KU News Release
March 24, 2011
Contact: Mike Krings, University Relations, 785-864-8860
Professor receives highest international award for pharmaceutical science
LAWRENCE — A distinguished professor at the University of Kansas has won the highest international academic award given in the pharmaceutical sciences, an honor named for legendary KU pharmaceutical chemist Takeru Higuchi.
The American Pharmacists Association has announced that Valentino J. Stella, University Distinguished Professor of Pharmaceutical Chemistry, is the 2011 recipient of the Takeru Higuchi Research Prize.
Stella, whose mentor was Higuchi, was chosen for his contributions to pharmaceutical sciences including the novelty and originality of his research programs; his success in translating the findings into commercial products that are being used clinically to treat humans; the impact of his research findings on the industrial scientists who are responsible for discovering drugs and for developing drug formulations; and his dedication and commitment to teaching and mentoring student pharmacists and visiting scientists.
“Tak was a great mentor, and I am extremely honored and humbled to be receiving this award,” Stella said.
The award was established in 1981 in honor of Higuchi, the first president of the American Pharmacists Association Academy of Pharmaceutical Research and Science. It recognizes the highest accomplishments in pharmaceutical sciences and is open to researchers from around the world. Stella will receive the award at the association’s annual meeting March 25-28 in Seattle, Wash.
“Val is recognized worldwide for his significant contributions in the pharmaceutical sciences and is most deserving of this award,” said Ken Audus, dean of the School of Pharmacy. “The fact that the award is named for his mentor will be particularly meaningful to Val and very noteworthy in affirming that Tak Higuchi’s unique spirit of entrepreneurship has continued to flourish through a very creative and highly regarded distinguished professor in the pharmaceutical sciences at KU.”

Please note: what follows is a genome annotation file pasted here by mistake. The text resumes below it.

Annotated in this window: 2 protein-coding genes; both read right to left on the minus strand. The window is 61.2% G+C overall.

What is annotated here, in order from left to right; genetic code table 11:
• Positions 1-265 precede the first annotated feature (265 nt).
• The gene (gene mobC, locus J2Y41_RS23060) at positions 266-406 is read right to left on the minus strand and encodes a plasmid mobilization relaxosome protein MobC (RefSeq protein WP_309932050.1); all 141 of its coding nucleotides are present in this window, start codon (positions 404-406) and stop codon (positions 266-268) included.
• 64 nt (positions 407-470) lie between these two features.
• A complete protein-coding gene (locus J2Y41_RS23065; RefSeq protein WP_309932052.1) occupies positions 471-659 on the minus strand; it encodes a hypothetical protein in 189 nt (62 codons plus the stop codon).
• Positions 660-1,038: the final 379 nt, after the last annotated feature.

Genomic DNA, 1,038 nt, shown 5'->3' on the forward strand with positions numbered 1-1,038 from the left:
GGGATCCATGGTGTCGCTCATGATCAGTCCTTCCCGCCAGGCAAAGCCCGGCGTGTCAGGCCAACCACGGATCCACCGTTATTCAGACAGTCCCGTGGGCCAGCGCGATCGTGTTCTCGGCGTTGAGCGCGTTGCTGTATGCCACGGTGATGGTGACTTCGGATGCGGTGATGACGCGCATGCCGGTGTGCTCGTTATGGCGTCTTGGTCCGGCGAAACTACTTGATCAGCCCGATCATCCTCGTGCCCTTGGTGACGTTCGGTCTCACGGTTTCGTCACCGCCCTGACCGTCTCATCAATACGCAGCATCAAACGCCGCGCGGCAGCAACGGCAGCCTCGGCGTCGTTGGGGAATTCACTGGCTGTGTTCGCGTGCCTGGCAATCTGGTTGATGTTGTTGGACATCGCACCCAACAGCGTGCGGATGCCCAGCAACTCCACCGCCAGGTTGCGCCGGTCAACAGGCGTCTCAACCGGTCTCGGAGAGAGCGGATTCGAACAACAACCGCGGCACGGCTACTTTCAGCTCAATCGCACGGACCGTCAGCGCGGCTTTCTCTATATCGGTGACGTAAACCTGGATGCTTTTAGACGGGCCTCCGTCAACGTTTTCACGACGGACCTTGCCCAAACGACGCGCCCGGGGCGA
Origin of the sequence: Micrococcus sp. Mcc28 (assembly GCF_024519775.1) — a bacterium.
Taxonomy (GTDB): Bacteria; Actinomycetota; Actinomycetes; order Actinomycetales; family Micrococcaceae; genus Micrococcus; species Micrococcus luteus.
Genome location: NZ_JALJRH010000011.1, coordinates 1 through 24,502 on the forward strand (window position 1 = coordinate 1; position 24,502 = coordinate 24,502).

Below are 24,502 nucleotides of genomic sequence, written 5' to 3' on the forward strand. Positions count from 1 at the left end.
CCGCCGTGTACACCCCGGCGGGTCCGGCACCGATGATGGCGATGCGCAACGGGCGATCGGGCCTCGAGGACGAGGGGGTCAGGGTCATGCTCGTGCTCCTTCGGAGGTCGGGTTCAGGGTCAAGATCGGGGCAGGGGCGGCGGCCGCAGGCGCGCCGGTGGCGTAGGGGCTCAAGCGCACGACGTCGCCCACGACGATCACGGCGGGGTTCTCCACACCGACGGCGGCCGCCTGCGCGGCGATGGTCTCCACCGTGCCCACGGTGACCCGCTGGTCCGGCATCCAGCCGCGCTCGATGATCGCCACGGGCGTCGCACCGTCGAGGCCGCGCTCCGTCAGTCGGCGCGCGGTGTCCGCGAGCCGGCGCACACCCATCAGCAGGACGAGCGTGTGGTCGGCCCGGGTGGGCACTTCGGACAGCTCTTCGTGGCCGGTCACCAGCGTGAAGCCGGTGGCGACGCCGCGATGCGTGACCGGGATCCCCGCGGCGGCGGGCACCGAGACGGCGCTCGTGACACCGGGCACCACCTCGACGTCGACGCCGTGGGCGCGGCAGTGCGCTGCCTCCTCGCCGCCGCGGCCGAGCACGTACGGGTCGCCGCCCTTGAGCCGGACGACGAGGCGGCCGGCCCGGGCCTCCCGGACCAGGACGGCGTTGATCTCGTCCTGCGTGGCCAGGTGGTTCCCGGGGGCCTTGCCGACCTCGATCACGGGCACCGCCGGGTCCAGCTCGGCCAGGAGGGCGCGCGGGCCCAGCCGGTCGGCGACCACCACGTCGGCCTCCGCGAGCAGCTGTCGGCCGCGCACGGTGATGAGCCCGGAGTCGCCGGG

In addition to his appointment at KU, Stella is the inventor or co-inventor on 37 patents that have led to drugs for the treatment of epilepsy, cancer and AIDS and an anesthetic. He regularly presents his research findings within academia and industry, throughout Europe, Asia and North America, delivering more than 500 invited lectures throughout his career. He has authored, coauthored or edited more than 40 authoritative review articles and seven books over the past 40 years.
“Seldom in modern history has the pharmaceutical sciences field had a scientist who was able to so frequently translate research findings into commercial products being used to treat humans,” wrote one of Stella’s colleagues in a nomination letter. “His contributions to the pharmaceutical sciences through both basic and applied research have been significant and abundant. Amongst most academic and industrial scientists working in the research areas of pharmaceutical cyclodextrin and prodrugs, Professor Stella would be considered amongst the ‘leading experts’ in the world.”
Stella, a native of Melbourne, Australia, received a pharmacy degree from the Victorian College of Pharmacy. He completed a doctorate in analytical pharmaceutical chemistry at KU, where he studied under Higuchi. Stella is a fellow of the American Association for the Advancement of Science, Academy of Pharmaceutical Sciences, American Association of Pharmaceutical Scientists and the Cyclodextrin Society of Japan.
Higuchi, known as the “father of physical pharmacy,” was a KU faculty member from 1967 to 1987. He was a pioneer of combining theoretical research with drug production, published more than 300 scientific papers and was awarded more than 50 patents. KU’s Higuchi Biosciences Center is named in his honor.
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